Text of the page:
Monday, May 7th, 2018

EO – German

“Get in, loser; we’re going shopping…”


Iain Mew: British manufacturing being what it is (or isn’t), pretty much all cars are foreign cars here, so “in a foreign car” is a non-starter of a brag. That leaves the “German whip” half of the chorus, and I don’t understand why anyone would base a song around a concept to which such a strong claim was already laid so recently. “German” only works if taken in total isolation, which is about right for the charming but derivative sound too.

Joshua Minsoo Kim: The original version of “German” found teenage YouTube star EO rapping over the beat for Ramz’s “Barking,” but he claims it was an unfortunate coincidence and not one of his attempts at a song parody. It worked out in his favor as the new J Rocs production here is just as minimal but more sprightly, carrying the monotonous hook rather effectively. For as drab as he may sound, EO injects the song with a youthful charm; it’s pretty boring, but equally as unassailable.

Tim de Reuse: What makes EO’s reluctant-karaoke delivery really grate is the total lack of negative space; his dry Auto-Tune monotone fills the mix, never taking more than a half-second to breathe and abruptly ending after three minutes of no significant development. The second verse sees him up his tempo, briefly, and there’s a little bit of fun there as long as you don’t listen to what he’s saying closely enough to realize that the whole thing is a loosely-connected series of car-related stanzas that seem to have been written hastily with a rhyming dictionary in one hand.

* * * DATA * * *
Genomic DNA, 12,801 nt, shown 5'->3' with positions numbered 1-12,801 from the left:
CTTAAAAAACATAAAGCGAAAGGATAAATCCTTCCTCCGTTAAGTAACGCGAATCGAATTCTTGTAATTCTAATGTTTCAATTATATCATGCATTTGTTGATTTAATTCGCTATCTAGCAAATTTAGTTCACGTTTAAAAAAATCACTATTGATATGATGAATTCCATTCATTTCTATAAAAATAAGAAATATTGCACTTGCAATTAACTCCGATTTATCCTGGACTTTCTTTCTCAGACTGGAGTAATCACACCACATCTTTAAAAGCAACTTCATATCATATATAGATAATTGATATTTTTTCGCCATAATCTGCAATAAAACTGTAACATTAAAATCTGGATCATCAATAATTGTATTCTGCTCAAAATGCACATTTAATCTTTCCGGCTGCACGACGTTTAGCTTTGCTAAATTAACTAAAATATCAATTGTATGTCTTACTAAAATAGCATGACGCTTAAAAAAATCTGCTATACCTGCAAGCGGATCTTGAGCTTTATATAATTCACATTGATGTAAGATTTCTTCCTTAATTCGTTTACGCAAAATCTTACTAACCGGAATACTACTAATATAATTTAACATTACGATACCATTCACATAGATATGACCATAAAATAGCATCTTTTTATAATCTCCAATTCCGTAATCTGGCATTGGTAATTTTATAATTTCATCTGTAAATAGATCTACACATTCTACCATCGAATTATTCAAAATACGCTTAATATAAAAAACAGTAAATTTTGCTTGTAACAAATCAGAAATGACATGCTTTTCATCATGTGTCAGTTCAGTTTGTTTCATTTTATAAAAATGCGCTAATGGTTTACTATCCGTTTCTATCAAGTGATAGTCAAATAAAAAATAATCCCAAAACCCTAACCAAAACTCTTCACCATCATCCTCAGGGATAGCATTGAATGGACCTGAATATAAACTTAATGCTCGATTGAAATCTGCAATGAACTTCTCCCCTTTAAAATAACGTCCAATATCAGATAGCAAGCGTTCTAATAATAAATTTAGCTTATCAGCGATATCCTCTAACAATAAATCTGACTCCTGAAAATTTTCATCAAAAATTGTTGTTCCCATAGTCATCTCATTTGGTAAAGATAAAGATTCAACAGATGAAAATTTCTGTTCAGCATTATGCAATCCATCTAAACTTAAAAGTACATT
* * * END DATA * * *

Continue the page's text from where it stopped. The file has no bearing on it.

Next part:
Alfred Soto: The rinky-dink three-note bleep-bleep and EO’s hook know whereof they speak, and were they attached to fleeter and less Germanic pleasures I’d blast it out of my Japanese.

Katherine St Asaph: More evidence of the UK’s general failure at Eurovision: not submitting this.

Mark Sinker: The Normal’s “Warm Leatherette” came out 41 years ago, fully 25 before EO was even born. So it’s possible he’s never heard it. In texture and politics “German” isn’t much like the groundbreaking “Warm Leatherette”: they both claim cars are way sexy, but largely part ways on the good or bad of this. Instead of an abrupt barking deadpan hiss of satire, EO gives us something that’s all guileless wish, an easy gliding flat cyborg baritone dream of what could be if only. He sings as if he’s channeling the deluxe interiors and fittings, the feel and the smell and the tooled pleasure; as if he’s becoming them. Which is actually probably more Ballardian than Daniel Miller ever was.

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One Response to “EO – German”

  1. ‘German Whip’ probably introduced that expression to a lot of casual listeners — I like how EO reduces it further to just ‘German’, and repeats it so many times – all the things you should do ‘in a German’ – you’re left appreciating the sound and mouthfeel of the word in all new ways.